RE: Your very thoughtful editorial of Thursday, March 8.
The dispute between the BCTF and the province is nothing new. When our children were preparing for their provincial exams back in the early nineties, their teachers went on strike for several weeks. In the first case, parents pooled their resources, hired a tutor, and used the Elkford ski lodge as a classroom. Two years later, volunteers from the community offered their expertise while parents supervised classrooms at the local golf clubhouse. These experiences taught both parents and students to be self-reliant and that there are always alternative solutions.
Todays’ parents have even more resources including a local private academy and online services. Parents really are the ones responsible for their children’s education.
In the ensuing years, I have noticed that in putting “kids first“ the BCTF has gained more for its members. They no longer coach school teams or conduct parent- teacher interviews after school hours. There are fewer instructional days (187 minus 3 so far this year.) With “work to rule “ they do not take attendance or do report cards.
There are some wonderfully effective teachers in public schools and I would favour a system that would reward them. However the BCTF will not consider a merit pay system common among most professions. In my opinion, that encourages mediocrity.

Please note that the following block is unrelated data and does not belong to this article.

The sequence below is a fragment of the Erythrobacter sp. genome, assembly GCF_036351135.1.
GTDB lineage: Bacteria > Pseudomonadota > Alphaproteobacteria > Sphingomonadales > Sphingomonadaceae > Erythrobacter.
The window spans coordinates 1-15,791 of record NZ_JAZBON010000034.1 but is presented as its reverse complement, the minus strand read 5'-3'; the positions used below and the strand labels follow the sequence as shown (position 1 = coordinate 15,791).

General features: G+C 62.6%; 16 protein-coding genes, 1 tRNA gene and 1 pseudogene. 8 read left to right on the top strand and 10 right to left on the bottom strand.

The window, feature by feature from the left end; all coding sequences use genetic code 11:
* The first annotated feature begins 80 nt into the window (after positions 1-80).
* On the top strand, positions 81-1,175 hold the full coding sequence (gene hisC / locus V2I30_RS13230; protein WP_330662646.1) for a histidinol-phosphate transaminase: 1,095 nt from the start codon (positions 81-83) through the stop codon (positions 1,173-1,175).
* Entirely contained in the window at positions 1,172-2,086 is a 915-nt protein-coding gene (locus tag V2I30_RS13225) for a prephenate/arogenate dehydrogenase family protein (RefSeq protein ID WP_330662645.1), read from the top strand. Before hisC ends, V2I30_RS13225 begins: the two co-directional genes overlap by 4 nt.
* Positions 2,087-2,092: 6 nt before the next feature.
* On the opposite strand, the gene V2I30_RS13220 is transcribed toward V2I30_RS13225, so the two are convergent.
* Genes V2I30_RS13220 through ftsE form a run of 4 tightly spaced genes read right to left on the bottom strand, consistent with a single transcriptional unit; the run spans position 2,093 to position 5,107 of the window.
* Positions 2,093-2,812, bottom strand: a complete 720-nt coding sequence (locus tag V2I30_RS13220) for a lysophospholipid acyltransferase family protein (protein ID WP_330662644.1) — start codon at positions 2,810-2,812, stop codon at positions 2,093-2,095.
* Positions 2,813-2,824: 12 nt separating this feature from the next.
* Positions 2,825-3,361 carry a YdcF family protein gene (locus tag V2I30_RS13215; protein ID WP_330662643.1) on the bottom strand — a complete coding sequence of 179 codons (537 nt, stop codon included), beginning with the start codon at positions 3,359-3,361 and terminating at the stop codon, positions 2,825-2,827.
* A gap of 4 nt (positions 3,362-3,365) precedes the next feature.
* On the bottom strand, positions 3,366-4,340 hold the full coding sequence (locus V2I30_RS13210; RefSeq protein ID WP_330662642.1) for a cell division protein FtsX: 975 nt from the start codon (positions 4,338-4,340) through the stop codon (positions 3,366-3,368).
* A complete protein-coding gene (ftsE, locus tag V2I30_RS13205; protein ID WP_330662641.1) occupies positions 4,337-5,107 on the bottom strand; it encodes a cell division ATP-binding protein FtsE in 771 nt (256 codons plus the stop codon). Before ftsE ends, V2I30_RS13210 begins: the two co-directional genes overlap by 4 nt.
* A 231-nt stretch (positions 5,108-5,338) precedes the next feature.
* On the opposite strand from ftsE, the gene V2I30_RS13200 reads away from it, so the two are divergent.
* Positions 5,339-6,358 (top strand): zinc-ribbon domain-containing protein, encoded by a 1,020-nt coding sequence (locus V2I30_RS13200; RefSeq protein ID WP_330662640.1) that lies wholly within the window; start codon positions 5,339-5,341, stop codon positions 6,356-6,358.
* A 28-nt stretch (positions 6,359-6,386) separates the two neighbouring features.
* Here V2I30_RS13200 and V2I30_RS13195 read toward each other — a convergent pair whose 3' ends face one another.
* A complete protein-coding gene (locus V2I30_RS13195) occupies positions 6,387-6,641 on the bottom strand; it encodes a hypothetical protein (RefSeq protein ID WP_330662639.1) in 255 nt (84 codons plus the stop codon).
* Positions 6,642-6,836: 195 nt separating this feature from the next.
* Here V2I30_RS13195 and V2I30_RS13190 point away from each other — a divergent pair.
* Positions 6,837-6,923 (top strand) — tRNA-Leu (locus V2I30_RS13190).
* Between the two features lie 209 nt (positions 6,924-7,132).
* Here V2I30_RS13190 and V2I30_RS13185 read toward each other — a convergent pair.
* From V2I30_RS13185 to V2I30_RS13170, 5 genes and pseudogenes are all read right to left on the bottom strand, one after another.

Our MLA Bill Bennett says that the cost to BC taxpayers for the current BCTF demands is $2 billion dollars. According to a Fraser Institute report, in addition to a 15 per cent pay raise, these demands include:
26 weeks (half a year paid leave to care for someone (does not have to be a relative); 2 weeks paid leave upon the death of a friend; 2 sick days a month that can be saved up; and a year’s pay as a “ bonus” upon retiring.
Should the province give in to these demands, and I trust it will not, every other public sector union will line up for the same. I doubt that BC taxpayers want to be in the same bankrupt boat as Ontario.